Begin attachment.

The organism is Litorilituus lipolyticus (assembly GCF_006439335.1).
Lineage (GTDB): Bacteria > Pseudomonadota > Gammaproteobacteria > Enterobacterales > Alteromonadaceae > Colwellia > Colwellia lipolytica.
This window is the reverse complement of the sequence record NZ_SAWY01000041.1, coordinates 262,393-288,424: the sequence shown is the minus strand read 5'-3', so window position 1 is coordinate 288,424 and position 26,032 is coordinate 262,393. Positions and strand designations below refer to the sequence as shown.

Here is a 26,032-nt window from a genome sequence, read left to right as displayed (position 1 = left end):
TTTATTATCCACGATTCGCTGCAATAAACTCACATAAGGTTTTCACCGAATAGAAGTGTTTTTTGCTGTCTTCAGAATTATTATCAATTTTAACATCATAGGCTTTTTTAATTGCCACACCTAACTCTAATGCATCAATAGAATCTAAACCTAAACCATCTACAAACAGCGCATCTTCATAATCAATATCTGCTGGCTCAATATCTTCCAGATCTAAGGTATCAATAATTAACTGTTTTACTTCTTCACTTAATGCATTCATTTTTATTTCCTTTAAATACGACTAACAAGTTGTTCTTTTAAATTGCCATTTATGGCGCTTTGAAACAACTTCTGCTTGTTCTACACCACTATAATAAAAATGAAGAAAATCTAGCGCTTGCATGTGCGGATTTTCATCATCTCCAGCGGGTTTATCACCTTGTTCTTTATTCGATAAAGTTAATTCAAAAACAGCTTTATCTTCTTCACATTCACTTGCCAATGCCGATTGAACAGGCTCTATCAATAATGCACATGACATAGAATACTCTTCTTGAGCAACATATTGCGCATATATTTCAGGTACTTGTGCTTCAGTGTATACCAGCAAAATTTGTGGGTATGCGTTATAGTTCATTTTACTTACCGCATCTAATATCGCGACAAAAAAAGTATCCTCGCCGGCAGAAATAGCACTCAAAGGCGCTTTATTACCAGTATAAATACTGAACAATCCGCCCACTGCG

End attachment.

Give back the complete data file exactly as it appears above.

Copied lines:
The organism is Litorilituus lipolyticus (assembly GCF_006439335.1).
Lineage (GTDB): Bacteria > Pseudomonadota > Gammaproteobacteria > Enterobacterales > Alteromonadaceae > Colwellia > Colwellia lipolytica.
This window is the reverse complement of the sequence record NZ_SAWY01000041.1, coordinates 262,393-288,424: the sequence shown is the minus strand read 5'-3', so window position 1 is coordinate 288,424 and position 26,032 is coordinate 262,393. Positions and strand designations below refer to the sequence as shown.

Here is a 26,032-nt window from a genome sequence, read left to right as displayed (position 1 = left end):
TTTATTATCCACGATTCGCTGCAATAAACTCACATAAGGTTTTCACCGAATAGAAGTGTTTTTTGCTGTCTTCAGAATTATTATCAATTTTAACATCATAGGCTTTTTTAATTGCCACACCTAACTCTAATGCATCAATAGAATCTAAACCTAAACCATCTACAAACAGCGCATCTTCATAATCAATATCTGCTGGCTCAATATCTTCCAGATCTAAGGTATCAATAATTAACTGTTTTACTTCTTCACTTAATGCATTCATTTTTATTTCCTTTAAATACGACTAACAAGTTGTTCTTTTAAATTGCCATTTATGGCGCTTTGAAACAACTTCTGCTTGTTCTACACCACTATAATAAAAATGAAGAAAATCTAGCGCTTGCATGTGCGGATTTTCATCATCTCCAGCGGGTTTATCACCTTGTTCTTTATTCGATAAAGTTAATTCAAAAACAGCTTTATCTTCTTCACATTCACTTGCCAATGCCGATTGAACAGGCTCTATCAATAATGCACATGACATAGAATACTCTTCTTGAGCAACATATTGCGCATATATTTCAGGTACTTGTGCTTCAGTGTATACCAGCAAAATTTGTGGGTATGCGTTATAGTTCATTTTACTTACCGCATCTAATATCGCGACAAAAAAAGTATCCTCGCCGGCAGAAATAGCACTCAAAGGCGCTTTATTACCAGTATAAATACTGAACAATCCGCCCACTGCG